The Good, the Bad, and the Debatable: Digesting the Latest Food News
July 17, 2013
It has been a few weeks since I have commented on anything related to food, but three new items have caught my attention. First of all, something really good: a wonderful new book, A History of Food in 100 Recipes, by William Sitwell. This new book describes how to prepare "real food" - that is, homemade from unprocessed ingredients -- in wonderful ways, extending all the way back to thousands of years before the time of Christ (B.C.).
The book starts with an Egyptian recipe for bread from 2055 B.C. But my favorite recipe is from 350 B.C.: "Fish Baked in Fig Leaves." I love the simplicity! "Wrap [the fish] in fig leaves with a little marjoram. Just place it gently in fig leaves and tie them up with a string, then put it under hot ashes"...and you are done--except for finding the fig tree, that is. Foil or parchment paper may be more convenient in 2013!
Other amazing recipes include the first known recipe for making pasta (in Sicily, 1154 A.D., from old Etruscan methods), and the longest recipe in the book, a 1,400-word recipe for salad dressing no less, from a 1699 book by British author John Evelyn. The care and attention devoted to achieving freshness and the very best flavors are truly extraordinary...and not new. Ingredients wouldn't be out of place in a salad dressing today: oil, vinegar ("preferably infused with flowers such as nasturtion"), pepper ("should not be dust but coarsely ground") and mustard ("preferably from Tewkesbury and made with Yorkshire seeds").
So what about the bad? Robin Tuohy, IMF's Senior Director of Support Groups, drew my attention to online reports about the very high levels of acrylamide found in Pringles potato chips. Apparently, these potato chips don't really come from potatoes. The starting product is a "slurry" of rice, wheat, and corn to which apparently some potato "flakes" are added. But even more disturbing is the chemical "cocktail" (including acrylamide), that emerges as the chips are prepared, baked and shaped. About all that needs to be said is that I recommend avoidance of toxic exposures whenever possible! Besides, if you're going to indulge, why not make something delicious like "Potatoes Fried and Simmered with Bacon," a 1581 recipe from William Sitwell's book?
And what about the debatable? Well, this refers to juicing. Although widely used, popular, and considered healthy, some important cautions have emerged (Jennifer K. Nelson: Mayo Clinic nutritionist). Simply put, eating whole fruits and vegetables is better and healthier. There is no magic benefit from juicing unless you might not otherwise be consuming fruits and/or vegetables!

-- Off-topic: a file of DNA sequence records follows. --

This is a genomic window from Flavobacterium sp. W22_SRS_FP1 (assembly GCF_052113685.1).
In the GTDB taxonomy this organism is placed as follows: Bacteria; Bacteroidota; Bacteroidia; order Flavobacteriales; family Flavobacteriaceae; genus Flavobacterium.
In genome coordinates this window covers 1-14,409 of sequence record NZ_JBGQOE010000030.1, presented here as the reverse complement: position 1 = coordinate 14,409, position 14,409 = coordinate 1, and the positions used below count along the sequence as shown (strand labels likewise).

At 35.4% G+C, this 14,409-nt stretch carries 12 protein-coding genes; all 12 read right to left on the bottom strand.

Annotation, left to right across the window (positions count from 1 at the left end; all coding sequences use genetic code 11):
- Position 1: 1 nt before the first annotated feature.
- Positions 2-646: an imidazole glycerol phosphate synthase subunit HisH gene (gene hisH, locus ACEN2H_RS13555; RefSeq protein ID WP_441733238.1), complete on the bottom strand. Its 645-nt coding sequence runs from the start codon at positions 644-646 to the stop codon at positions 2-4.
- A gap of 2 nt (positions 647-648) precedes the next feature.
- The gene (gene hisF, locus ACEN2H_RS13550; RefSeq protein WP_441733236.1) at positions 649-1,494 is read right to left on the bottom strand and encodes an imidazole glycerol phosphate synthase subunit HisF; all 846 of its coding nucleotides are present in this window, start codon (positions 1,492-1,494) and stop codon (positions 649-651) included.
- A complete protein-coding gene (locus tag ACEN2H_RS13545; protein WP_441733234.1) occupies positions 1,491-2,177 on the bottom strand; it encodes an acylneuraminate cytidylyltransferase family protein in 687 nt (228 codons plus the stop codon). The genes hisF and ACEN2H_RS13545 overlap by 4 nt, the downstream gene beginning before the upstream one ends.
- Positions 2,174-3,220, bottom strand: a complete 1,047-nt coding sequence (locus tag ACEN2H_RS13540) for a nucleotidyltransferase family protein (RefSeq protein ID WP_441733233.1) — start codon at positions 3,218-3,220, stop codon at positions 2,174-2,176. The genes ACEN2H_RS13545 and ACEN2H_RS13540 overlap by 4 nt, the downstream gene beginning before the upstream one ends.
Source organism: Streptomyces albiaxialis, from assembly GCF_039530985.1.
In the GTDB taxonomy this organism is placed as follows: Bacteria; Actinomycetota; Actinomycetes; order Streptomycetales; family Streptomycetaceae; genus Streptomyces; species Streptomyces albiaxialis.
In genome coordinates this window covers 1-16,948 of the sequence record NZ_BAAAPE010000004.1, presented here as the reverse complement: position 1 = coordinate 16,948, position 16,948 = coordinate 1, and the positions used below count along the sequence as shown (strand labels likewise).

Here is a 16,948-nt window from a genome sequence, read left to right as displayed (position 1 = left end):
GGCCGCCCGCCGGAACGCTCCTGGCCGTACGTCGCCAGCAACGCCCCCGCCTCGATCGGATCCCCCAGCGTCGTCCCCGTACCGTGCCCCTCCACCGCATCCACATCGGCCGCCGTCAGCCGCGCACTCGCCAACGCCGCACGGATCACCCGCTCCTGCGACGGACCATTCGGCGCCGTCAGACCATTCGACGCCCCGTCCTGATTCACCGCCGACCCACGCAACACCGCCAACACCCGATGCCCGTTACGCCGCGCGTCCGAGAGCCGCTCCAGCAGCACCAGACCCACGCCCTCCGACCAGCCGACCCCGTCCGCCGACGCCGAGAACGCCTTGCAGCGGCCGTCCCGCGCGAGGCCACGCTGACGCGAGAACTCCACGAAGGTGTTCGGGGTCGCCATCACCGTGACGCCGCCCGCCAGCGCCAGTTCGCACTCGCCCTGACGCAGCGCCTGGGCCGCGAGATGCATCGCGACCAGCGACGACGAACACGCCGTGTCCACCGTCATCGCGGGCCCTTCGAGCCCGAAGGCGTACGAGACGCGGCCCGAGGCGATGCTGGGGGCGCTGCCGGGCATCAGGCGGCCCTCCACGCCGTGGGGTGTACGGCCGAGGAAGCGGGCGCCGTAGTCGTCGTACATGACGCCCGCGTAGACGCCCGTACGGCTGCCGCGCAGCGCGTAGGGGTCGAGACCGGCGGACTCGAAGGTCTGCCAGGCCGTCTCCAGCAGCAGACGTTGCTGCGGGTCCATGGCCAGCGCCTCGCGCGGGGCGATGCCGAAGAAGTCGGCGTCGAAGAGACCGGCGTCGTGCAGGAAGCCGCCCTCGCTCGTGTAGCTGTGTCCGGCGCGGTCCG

With juicing, vitamins and minerals in skins are lost, plus the fiber in the pulp is also usually lost. The juiced components are not necessarily better absorbed. In fact, a high load of phytate, from green vegetables can impair absorption. Juicing can also lead to consumption of a lot more sugar and calories than realized or intended. The sugars come in the form of a high glycemic load, which is not ideal.
A couple of cautionary notes: do not leave juices sitting around; they can build up harmful bacteria (definitely not a good thing). As far as "intensive juicing" for cleansing, there are not enough data regarding benefit or harm to comment. But mobilizing toxic chemicals in your system should be done with caution at the very least! Also, remember that for both eating and juicing, it is important to seek out organic, pesticide-free products.
A couple of positive suggestions: Using a blender (instead of juicing) can retain skins and pulp. Then, add water or juice as needed. Or, my personal favorite for fruit juice is to add pomegranate juice to sparkling water to create a delicious fresh fruit drink.
So there you have it. Trying to eat and drink in a healthy way takes attention and work!
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